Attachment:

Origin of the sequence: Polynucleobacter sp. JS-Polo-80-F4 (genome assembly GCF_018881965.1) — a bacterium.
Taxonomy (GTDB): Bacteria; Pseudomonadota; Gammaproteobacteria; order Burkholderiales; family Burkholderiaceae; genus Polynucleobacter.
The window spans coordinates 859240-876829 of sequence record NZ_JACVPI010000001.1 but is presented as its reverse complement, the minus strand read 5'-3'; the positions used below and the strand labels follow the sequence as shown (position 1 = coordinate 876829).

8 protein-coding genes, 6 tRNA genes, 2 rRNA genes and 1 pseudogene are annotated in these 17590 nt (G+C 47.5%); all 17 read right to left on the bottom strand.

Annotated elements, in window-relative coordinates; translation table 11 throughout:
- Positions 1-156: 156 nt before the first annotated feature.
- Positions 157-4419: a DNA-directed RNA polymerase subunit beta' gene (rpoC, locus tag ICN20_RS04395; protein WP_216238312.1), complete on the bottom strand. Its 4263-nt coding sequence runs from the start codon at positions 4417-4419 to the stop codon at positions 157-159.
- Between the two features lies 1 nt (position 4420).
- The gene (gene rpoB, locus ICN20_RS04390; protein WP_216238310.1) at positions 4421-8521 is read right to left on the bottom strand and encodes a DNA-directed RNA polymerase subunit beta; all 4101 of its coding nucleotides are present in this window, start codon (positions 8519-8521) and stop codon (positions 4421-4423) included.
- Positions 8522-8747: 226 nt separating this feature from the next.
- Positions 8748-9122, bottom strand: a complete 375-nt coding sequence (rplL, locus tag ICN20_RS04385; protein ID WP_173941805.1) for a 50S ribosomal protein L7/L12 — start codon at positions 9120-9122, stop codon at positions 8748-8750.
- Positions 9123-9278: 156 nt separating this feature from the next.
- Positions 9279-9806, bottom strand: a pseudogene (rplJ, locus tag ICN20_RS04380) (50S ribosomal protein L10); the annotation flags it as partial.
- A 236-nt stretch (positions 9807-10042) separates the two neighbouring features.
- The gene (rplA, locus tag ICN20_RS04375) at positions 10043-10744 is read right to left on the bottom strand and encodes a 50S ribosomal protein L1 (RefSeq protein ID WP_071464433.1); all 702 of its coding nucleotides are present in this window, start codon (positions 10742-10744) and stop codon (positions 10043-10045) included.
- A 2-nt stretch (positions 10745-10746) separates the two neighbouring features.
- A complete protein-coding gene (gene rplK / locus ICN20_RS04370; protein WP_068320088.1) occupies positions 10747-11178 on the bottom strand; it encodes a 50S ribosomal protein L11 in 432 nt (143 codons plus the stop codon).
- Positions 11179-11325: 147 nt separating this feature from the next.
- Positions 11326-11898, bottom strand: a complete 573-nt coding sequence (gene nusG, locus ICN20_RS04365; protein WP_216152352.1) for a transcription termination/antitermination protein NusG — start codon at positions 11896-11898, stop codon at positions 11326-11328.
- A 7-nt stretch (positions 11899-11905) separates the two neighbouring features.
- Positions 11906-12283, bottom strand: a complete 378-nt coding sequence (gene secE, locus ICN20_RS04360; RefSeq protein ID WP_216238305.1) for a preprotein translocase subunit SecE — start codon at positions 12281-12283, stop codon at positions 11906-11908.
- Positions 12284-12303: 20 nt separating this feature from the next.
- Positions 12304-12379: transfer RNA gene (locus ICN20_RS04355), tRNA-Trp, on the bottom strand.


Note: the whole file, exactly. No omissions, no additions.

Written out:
Origin of the sequence: Polynucleobacter sp. JS-Polo-80-F4 (genome assembly GCF_018881965.1) — a bacterium.
Taxonomy (GTDB): Bacteria; Pseudomonadota; Gammaproteobacteria; order Burkholderiales; family Burkholderiaceae; genus Polynucleobacter.
The window spans coordinates 859240-876829 of sequence record NZ_JACVPI010000001.1 but is presented as its reverse complement, the minus strand read 5'-3'; the positions used below and the strand labels follow the sequence as shown (position 1 = coordinate 876829).

8 protein-coding genes, 6 tRNA genes, 2 rRNA genes and 1 pseudogene are annotated in these 17590 nt (G+C 47.5%); all 17 read right to left on the bottom strand.

Annotated elements, in window-relative coordinates; translation table 11 throughout:
- Positions 1-156: 156 nt before the first annotated feature.
- Positions 157-4419: a DNA-directed RNA polymerase subunit beta' gene (rpoC, locus tag ICN20_RS04395; protein WP_216238312.1), complete on the bottom strand. Its 4263-nt coding sequence runs from the start codon at positions 4417-4419 to the stop codon at positions 157-159.
- Between the two features lies 1 nt (position 4420).
- The gene (gene rpoB, locus ICN20_RS04390; protein WP_216238310.1) at positions 4421-8521 is read right to left on the bottom strand and encodes a DNA-directed RNA polymerase subunit beta; all 4101 of its coding nucleotides are present in this window, start codon (positions 8519-8521) and stop codon (positions 4421-4423) included.
- Positions 8522-8747: 226 nt separating this feature from the next.
- Positions 8748-9122, bottom strand: a complete 375-nt coding sequence (rplL, locus tag ICN20_RS04385; protein ID WP_173941805.1) for a 50S ribosomal protein L7/L12 — start codon at positions 9120-9122, stop codon at positions 8748-8750.
- Positions 9123-9278: 156 nt separating this feature from the next.
- Positions 9279-9806, bottom strand: a pseudogene (rplJ, locus tag ICN20_RS04380) (50S ribosomal protein L10); the annotation flags it as partial.
- A 236-nt stretch (positions 9807-10042) separates the two neighbouring features.
- The gene (rplA, locus tag ICN20_RS04375) at positions 10043-10744 is read right to left on the bottom strand and encodes a 50S ribosomal protein L1 (RefSeq protein ID WP_071464433.1); all 702 of its coding nucleotides are present in this window, start codon (positions 10742-10744) and stop codon (positions 10043-10045) included.
- A 2-nt stretch (positions 10745-10746) separates the two neighbouring features.
- A complete protein-coding gene (gene rplK / locus ICN20_RS04370; protein WP_068320088.1) occupies positions 10747-11178 on the bottom strand; it encodes a 50S ribosomal protein L11 in 432 nt (143 codons plus the stop codon).
- Positions 11179-11325: 147 nt separating this feature from the next.
- Positions 11326-11898, bottom strand: a complete 573-nt coding sequence (gene nusG, locus ICN20_RS04365; protein WP_216152352.1) for a transcription termination/antitermination protein NusG — start codon at positions 11896-11898, stop codon at positions 11326-11328.
- A 7-nt stretch (positions 11899-11905) separates the two neighbouring features.
- Positions 11906-12283, bottom strand: a complete 378-nt coding sequence (gene secE, locus ICN20_RS04360; RefSeq protein ID WP_216238305.1) for a preprotein translocase subunit SecE — start codon at positions 12281-12283, stop codon at positions 11906-11908.
- Positions 12284-12303: 20 nt separating this feature from the next.
- Positions 12304-12379: transfer RNA gene (locus ICN20_RS04355), tRNA-Trp, on the bottom strand.